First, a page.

WebMD Logo Icon
WebMD Connect to Care helps you find services to manage your health. When you purchase any of these services, WebMD may receive a fee. WebMD does not endorse any product, service or treatment referred to on this page. X

Opioid Abuse Symptoms: 6 Signs You May Have A Problem

By Jennifer Mitchell
Two million Americans have an opioid use disorder. If you take opioids, you may wonder if you’re one of them.

Opioids are a class of drugs that include prescription pain medications like codeine, oxycodone, and hydrocodone. These drugs can help you manage moderate to severe pain, but they’re also highly addictive.

According to the U.S. Department of Health and Human Services (HHS), 2 million Americans had an opioid use disorder in 2018. If you take opioids, you may wonder if you’re one of them. According to addiction experts, here are 6 signs that you may have an opioid problem.

1. You’re not taking opioids as prescribed

Taking these drugs in larger amounts or for longer periods than your doctor intended may be a sign of trouble. If you don’t take opioids as prescribed, you may find yourself “running out of a prescription early, or taking other opioids from other sources to make up the difference,” says Dr. Aaron Weiner, a board-certified psychologist and Director of Addiction Services at Linden Oaks Behavioral Health.

2. You’re developing a tolerance

Developing a tolerance is another sign you may have an opioid problem. This means “you need more than you did before to get the same effects,” says Dr. Richard Rosenthal, Director of Addiction Psychiatry at Stony Brook Medicine. Tolerance is a concern because when you take higher doses, you may have more side effects from your medication, or more serious side effects.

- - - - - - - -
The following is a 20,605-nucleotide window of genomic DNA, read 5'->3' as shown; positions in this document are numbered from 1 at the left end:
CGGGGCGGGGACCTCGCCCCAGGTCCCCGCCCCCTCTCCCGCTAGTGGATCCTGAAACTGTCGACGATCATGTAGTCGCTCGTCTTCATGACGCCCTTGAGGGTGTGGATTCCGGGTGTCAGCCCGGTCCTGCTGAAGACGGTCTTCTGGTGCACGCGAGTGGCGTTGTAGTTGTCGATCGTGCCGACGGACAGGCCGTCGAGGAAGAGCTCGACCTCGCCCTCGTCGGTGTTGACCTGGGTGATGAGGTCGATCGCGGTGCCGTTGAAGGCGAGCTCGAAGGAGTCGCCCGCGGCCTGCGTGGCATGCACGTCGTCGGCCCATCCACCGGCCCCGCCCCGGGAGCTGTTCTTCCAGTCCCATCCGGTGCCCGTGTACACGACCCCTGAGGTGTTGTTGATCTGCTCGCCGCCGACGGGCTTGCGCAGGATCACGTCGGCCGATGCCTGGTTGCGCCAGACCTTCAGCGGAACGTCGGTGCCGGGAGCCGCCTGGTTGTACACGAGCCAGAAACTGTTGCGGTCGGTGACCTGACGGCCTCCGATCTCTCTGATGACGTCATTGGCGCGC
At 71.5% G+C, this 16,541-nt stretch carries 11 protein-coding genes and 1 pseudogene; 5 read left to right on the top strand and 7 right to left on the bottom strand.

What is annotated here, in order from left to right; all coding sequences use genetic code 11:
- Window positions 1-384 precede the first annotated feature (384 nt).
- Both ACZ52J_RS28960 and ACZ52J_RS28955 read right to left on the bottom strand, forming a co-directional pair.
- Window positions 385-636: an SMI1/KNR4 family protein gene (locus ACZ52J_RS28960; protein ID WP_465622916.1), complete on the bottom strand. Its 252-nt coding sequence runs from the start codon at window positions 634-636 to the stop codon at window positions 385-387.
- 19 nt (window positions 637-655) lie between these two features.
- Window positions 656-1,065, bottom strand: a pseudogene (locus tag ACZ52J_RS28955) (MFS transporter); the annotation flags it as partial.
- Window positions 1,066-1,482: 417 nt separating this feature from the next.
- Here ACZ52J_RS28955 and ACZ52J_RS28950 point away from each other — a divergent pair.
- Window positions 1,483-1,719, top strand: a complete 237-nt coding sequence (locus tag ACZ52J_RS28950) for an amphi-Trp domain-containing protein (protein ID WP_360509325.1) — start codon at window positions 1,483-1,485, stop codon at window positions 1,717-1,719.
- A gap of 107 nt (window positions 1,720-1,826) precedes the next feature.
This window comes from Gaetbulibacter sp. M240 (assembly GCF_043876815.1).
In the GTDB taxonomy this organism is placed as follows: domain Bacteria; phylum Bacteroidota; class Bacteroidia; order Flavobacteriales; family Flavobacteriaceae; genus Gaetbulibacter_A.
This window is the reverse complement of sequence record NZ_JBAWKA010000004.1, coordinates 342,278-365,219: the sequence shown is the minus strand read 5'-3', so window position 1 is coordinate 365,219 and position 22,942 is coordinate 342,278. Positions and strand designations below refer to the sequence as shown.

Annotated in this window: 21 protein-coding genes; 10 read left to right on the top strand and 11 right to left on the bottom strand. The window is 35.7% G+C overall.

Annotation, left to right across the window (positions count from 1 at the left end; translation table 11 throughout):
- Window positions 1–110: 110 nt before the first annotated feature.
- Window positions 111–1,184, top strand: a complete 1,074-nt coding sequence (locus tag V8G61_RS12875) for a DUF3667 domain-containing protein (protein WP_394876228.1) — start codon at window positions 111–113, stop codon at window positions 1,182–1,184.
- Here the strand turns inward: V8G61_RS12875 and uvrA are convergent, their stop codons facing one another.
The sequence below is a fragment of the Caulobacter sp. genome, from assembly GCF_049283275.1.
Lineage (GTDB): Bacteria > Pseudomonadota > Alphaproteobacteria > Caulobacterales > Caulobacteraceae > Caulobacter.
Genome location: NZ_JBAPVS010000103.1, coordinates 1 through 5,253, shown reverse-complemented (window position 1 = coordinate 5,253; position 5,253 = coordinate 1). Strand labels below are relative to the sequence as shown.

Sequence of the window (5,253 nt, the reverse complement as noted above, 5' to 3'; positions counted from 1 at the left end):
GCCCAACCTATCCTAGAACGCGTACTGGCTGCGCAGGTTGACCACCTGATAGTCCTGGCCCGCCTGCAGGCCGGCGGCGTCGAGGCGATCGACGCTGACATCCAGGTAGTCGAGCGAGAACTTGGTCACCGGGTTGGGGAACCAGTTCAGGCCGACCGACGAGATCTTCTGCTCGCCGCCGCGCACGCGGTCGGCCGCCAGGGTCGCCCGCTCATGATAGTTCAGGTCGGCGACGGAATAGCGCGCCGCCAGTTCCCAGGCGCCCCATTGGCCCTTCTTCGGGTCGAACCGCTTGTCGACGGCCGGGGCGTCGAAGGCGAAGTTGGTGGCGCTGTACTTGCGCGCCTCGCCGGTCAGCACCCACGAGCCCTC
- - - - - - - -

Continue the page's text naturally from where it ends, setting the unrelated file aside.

3. You have withdrawal symptoms

Experiencing withdrawal symptoms when you don't take opioids is another warning sign, Rosenthal says. Some of the common signs of opioid withdrawal include sweating, body aches, vomiting, diarrhea and fever. These symptoms can happen within 12 hours of your last dose.

4. You can’t control your opioid use

One of the main signs of an opioid problem is that you “can’t seem to control how much you use,” Rosenthal says. This may mean not being able to stop yourself from using more than your doctor prescribed. You may want to stop taking the drugs, but “have tried to cut down unsuccessfully or experience a strong desire or craving” to keep using them, he says.

5. You’re neglecting your responsibilities

If you’ve fallen behind on your responsibilities due to your opioid use, you may have a problem, Rosenthal says. This may mean you “have reduced your previous work, social or recreational activities,” he says. For example, you may be skipping work or not spending as much time with your children.

6. Your opioid use is causing problems in your life

“Continuing to use opioids despite their causing significant negative life consequences,” is a sign that you may have an opioid problem, Weiner says. These consequences could include problems at work or with your friends and family. They may also include physical or emotional challenges.

If you think you have an opioid problem, contact your therapist or primary care provider, Weiner says. “They can direct you toward trusted resources for treatment.”


Help is Within Reach

Get Support and Find Treatment Options Today

Answer a few questions and connect with addiction treatment experts

1. I am seeking treatment for:
2.What type of treatment are you looking for?
3. Are you looking for inpatient or outpatient treatment?
Share your contact information to be connected to our compassionate advisors
please enter your name
please enter valid mobile number
please enter valid email id
please enter age
please enter state
Will you be using insurance?

WebMD is not affiliated with and does not endorse any particular provider, service, or practice. WedMD also does not provide any medical advice, diagnosis or treatment. If you feel you may have a medical emergency, please call 9-1-1 immediately. By clicking “Submit,” you agree to WebMD providing your name and information (whether via phone, form, or chat box) to one of our providers, services, or practices. You consent to being contacted by a service, provider, or practice using autodialer technology, which may include text messages over which WebMD has no control. Consent is not a condition of purchase. When you are connected with a service, provider, or practice in your area, WebMD may receive a fee.